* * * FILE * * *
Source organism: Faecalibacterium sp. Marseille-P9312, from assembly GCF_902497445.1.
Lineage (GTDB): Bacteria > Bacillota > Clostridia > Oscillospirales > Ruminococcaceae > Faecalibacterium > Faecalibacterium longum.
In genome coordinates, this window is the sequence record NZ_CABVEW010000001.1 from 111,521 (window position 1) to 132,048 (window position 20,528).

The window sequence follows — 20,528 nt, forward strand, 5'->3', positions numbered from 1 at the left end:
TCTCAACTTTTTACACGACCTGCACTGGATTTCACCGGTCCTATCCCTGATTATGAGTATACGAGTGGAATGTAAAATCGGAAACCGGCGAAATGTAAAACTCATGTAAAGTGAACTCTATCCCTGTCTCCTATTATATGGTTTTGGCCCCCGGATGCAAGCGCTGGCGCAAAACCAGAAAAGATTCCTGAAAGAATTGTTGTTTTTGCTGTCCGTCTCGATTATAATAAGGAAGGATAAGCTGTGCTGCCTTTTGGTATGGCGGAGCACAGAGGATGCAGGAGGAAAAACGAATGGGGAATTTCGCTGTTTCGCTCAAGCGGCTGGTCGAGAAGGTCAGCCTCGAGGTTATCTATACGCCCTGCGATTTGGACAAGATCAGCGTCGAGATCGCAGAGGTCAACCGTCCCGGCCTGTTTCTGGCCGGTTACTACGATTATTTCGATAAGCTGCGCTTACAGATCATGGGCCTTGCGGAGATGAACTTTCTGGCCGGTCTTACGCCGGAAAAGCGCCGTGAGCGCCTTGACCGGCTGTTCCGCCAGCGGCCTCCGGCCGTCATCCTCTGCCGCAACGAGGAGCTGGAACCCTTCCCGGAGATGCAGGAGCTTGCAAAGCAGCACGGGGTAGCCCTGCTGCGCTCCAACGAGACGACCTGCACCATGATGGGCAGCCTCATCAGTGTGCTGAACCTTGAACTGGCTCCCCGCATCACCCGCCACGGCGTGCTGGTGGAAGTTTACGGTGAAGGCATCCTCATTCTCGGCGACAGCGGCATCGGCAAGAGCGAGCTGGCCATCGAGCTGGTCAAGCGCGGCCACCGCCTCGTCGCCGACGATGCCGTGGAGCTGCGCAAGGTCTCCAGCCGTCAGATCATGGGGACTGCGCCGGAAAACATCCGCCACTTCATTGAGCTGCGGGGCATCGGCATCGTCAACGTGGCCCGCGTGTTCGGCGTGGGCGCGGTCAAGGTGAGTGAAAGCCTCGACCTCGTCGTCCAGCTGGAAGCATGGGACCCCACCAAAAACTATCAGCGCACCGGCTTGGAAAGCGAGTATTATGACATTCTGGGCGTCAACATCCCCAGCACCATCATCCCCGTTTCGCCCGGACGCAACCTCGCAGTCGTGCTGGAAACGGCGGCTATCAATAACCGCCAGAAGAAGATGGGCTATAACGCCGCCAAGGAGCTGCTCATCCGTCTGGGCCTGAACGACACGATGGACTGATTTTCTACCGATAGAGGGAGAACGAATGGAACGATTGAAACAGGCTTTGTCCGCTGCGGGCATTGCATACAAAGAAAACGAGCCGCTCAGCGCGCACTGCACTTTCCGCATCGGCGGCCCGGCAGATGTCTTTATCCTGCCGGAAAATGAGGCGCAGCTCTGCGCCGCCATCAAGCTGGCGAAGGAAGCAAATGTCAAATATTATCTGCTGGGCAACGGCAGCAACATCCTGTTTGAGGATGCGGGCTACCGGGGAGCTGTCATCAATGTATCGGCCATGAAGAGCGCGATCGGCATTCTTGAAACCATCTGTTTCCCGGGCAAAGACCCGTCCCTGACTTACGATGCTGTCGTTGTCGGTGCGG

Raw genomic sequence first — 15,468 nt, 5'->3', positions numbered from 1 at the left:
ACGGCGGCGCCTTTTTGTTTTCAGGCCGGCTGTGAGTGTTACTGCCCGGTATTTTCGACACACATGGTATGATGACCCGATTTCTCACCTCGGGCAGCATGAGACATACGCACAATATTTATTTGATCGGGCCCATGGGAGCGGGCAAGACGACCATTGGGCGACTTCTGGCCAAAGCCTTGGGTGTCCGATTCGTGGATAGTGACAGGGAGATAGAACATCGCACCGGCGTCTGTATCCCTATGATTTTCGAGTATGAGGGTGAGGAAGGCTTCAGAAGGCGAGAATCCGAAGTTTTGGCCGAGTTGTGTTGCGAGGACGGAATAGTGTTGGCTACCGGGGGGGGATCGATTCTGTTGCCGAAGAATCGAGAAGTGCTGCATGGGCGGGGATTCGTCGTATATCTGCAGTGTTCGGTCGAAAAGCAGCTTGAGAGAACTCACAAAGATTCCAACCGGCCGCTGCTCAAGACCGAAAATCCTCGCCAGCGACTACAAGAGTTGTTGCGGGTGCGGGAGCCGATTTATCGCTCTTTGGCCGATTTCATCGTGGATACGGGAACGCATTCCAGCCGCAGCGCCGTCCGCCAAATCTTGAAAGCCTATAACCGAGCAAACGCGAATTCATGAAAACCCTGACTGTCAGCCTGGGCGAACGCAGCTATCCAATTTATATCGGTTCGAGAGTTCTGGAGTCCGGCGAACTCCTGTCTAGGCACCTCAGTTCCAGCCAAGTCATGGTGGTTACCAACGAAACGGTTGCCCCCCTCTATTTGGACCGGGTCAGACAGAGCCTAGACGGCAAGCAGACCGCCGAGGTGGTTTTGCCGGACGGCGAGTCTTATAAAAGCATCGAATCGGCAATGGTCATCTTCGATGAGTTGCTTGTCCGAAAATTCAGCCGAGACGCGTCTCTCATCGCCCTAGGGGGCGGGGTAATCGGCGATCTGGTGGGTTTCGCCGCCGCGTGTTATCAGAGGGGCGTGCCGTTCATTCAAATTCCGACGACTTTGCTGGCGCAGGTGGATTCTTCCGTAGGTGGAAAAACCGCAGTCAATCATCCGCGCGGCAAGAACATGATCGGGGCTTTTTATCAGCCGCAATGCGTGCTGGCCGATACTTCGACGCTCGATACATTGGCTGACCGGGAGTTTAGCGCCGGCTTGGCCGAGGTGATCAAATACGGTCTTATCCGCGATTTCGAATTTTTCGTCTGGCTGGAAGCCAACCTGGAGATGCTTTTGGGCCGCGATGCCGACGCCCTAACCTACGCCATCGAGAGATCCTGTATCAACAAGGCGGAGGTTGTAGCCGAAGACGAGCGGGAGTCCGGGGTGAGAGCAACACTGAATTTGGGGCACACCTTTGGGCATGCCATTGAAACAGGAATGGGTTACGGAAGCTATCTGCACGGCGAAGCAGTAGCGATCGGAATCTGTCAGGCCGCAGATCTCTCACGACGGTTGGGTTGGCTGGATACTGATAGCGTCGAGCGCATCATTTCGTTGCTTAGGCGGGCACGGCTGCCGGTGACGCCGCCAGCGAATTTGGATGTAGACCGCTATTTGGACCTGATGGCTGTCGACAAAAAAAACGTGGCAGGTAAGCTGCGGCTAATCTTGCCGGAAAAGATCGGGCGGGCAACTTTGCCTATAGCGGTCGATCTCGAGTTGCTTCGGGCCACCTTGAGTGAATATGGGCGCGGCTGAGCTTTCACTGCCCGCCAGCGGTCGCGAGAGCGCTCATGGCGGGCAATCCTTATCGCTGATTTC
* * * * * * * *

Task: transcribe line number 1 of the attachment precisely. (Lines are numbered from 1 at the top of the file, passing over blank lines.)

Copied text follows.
Source organism: Faecalibacterium sp. Marseille-P9312, from assembly GCF_902497445.1.